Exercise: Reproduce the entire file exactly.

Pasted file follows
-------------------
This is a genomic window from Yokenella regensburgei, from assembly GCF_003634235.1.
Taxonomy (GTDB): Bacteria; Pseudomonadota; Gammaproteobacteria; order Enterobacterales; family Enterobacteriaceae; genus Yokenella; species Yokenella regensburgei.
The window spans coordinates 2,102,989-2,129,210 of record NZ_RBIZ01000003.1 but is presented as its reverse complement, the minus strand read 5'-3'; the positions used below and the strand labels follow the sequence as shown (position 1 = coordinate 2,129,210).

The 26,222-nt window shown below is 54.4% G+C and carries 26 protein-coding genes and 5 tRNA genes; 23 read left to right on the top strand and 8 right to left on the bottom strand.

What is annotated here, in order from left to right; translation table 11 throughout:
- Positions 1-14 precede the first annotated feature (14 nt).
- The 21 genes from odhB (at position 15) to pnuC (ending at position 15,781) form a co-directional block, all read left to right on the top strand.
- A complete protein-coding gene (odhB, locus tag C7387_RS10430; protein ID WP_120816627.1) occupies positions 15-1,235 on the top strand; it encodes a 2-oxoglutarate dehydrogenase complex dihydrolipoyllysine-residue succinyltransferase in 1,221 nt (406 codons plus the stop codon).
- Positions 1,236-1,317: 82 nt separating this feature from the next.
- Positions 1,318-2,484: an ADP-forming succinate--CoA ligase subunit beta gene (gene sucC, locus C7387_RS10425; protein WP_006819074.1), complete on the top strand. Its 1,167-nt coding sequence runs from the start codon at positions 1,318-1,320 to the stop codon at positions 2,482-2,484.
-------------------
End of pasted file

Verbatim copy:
This is a genomic window from Yokenella regensburgei, from assembly GCF_003634235.1.
Taxonomy (GTDB): Bacteria; Pseudomonadota; Gammaproteobacteria; order Enterobacterales; family Enterobacteriaceae; genus Yokenella; species Yokenella regensburgei.
The window spans coordinates 2,102,989-2,129,210 of record NZ_RBIZ01000003.1 but is presented as its reverse complement, the minus strand read 5'-3'; the positions used below and the strand labels follow the sequence as shown (position 1 = coordinate 2,129,210).

The 26,222-nt window shown below is 54.4% G+C and carries 26 protein-coding genes and 5 tRNA genes; 23 read left to right on the top strand and 8 right to left on the bottom strand.

What is annotated here, in order from left to right; translation table 11 throughout:
- Positions 1-14 precede the first annotated feature (14 nt).
- The 21 genes from odhB (at position 15) to pnuC (ending at position 15,781) form a co-directional block, all read left to right on the top strand.
- A complete protein-coding gene (odhB, locus tag C7387_RS10430; protein ID WP_120816627.1) occupies positions 15-1,235 on the top strand; it encodes a 2-oxoglutarate dehydrogenase complex dihydrolipoyllysine-residue succinyltransferase in 1,221 nt (406 codons plus the stop codon).
- Positions 1,236-1,317: 82 nt separating this feature from the next.
- Positions 1,318-2,484: an ADP-forming succinate--CoA ligase subunit beta gene (gene sucC, locus C7387_RS10425; protein WP_006819074.1), complete on the top strand. Its 1,167-nt coding sequence runs from the start codon at positions 1,318-1,320 to the stop codon at positions 2,482-2,484.